Debt collectors can’t harass you through Facebook, court rules

The idea of your unpaid student loan debts or late car payments being publicized on your Facebook wall is probably pretty unpleasant sounding.

With high unemployment and a record wealth divide right now in the US, it also is likely many people reading this post can relate to having a bit of difficulty paying the bills. A landmark new ruling in Florida may help ensure that if you owe money on some accounts, at least you won’t wake up to an embarrassing announcement about it on a social media profile.

Melanie Beacham, a Florida resident, sued collections agency MarkOne after an illness caused her to fall behind on her bills. Instead of working out a payment plan, agents from the company called Beacham over twenty times in a day and even found her on Facebook, contacting her family and friends to inform them of the woman’s past due bills.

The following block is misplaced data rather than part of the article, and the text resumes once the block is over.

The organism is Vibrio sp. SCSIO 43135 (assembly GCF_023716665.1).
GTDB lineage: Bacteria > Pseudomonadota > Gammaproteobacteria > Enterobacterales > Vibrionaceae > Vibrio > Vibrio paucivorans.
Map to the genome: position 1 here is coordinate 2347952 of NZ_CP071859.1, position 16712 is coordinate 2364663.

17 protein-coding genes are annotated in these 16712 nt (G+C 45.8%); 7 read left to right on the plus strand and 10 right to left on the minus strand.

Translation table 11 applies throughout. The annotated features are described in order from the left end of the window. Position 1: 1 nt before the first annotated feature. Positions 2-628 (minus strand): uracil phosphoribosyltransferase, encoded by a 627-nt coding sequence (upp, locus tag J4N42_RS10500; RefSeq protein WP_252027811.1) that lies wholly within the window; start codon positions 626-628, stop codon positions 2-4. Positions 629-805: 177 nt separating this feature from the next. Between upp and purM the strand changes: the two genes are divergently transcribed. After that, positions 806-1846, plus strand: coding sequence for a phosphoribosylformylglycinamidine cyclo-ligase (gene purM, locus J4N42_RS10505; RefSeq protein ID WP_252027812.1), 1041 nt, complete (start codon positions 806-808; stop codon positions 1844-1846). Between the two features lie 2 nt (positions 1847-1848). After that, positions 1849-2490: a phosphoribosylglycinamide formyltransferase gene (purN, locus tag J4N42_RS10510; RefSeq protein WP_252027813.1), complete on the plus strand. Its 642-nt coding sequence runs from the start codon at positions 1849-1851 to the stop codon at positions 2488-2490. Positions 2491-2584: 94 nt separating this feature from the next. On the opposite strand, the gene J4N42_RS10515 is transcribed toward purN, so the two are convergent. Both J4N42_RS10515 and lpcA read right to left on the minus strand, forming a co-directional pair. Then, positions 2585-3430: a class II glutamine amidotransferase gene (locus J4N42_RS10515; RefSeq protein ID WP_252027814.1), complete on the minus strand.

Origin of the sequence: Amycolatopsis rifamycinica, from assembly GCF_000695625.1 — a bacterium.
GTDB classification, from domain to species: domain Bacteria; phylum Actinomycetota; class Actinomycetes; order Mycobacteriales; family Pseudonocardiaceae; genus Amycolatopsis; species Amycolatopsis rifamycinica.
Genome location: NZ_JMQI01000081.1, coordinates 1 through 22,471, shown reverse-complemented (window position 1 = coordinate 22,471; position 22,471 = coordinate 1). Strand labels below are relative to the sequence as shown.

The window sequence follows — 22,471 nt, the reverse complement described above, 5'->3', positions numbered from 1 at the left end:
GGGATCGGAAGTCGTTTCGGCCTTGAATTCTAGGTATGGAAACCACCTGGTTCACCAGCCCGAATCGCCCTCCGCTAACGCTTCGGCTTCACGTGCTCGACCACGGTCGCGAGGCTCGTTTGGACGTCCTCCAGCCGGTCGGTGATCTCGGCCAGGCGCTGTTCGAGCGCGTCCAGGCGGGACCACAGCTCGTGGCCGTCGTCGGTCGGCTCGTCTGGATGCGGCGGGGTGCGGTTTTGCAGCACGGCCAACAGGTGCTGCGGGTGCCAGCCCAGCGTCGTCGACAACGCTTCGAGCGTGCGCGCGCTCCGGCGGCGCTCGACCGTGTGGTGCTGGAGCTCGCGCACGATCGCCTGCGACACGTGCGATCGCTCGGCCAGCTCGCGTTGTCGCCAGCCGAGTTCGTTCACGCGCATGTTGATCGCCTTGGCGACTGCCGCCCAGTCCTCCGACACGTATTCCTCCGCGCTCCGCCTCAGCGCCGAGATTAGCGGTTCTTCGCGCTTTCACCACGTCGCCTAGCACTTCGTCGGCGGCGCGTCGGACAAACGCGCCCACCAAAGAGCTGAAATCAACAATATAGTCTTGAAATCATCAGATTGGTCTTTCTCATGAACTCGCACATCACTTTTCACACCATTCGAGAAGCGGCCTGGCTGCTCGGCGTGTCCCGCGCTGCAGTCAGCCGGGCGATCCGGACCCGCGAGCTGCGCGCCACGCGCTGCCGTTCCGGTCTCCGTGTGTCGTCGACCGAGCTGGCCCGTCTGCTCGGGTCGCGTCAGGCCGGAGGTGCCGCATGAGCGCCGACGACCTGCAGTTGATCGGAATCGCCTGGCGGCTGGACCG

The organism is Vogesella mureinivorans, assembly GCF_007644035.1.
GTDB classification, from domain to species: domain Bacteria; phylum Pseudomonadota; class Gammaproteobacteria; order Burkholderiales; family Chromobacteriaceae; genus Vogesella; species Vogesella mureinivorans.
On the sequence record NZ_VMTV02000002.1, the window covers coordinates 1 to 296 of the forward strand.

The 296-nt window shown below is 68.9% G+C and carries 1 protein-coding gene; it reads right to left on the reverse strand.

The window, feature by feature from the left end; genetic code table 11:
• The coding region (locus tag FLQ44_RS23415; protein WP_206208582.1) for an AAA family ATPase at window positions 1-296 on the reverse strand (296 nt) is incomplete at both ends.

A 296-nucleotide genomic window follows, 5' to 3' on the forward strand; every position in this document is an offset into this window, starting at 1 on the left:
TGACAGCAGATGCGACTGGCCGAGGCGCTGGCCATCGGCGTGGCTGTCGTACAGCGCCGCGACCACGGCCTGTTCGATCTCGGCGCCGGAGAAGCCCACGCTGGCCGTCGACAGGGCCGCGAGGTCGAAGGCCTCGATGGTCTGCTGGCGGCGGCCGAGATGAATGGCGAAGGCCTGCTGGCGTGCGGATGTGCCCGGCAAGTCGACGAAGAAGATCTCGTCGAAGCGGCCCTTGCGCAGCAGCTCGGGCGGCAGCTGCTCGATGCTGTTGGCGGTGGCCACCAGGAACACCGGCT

Beacham won in court, and after the ruling, her lawyer Billy Howard commented on how harmful such actions are to individuals who are under financial pressure:

“This is a new age of harassment,” Howard said. “A couple of key strokes you can use one of the oldest debt collectors’ tricks there is … that is, to contact family members and friends. Most harassment is one-on-one, but when you bring in family members and friends that’s when you really turn up the psychological pressure on people.”

In March, Beacham filed a separate harassment suit against MarkOne for their collections practices.

[Orlando Sentinel via Consumerist]